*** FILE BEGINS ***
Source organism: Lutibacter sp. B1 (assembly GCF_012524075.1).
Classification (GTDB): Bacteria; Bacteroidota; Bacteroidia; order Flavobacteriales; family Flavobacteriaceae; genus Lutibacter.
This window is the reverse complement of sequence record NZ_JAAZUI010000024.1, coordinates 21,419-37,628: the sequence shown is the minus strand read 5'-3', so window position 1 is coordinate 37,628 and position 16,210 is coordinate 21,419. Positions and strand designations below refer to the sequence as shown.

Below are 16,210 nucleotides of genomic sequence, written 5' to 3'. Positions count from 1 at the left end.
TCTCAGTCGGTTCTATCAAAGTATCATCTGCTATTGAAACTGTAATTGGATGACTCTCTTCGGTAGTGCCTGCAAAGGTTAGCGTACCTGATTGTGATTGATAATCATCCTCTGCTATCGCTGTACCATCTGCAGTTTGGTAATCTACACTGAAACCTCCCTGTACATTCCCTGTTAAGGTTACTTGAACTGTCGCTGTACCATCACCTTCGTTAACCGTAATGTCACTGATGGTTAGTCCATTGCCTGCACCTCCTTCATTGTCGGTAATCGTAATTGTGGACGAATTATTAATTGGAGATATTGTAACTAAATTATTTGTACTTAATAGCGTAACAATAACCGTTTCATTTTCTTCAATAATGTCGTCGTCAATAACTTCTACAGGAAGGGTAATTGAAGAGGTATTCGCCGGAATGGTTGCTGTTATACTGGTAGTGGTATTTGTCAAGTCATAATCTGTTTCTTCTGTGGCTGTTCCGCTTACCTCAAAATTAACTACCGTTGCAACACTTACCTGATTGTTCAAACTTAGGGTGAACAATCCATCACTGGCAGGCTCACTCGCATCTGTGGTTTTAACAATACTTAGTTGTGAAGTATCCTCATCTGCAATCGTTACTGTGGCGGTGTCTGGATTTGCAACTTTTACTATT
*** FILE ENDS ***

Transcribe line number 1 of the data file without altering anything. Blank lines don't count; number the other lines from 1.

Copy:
Source organism: Lutibacter sp. B1 (assembly GCF_012524075.1).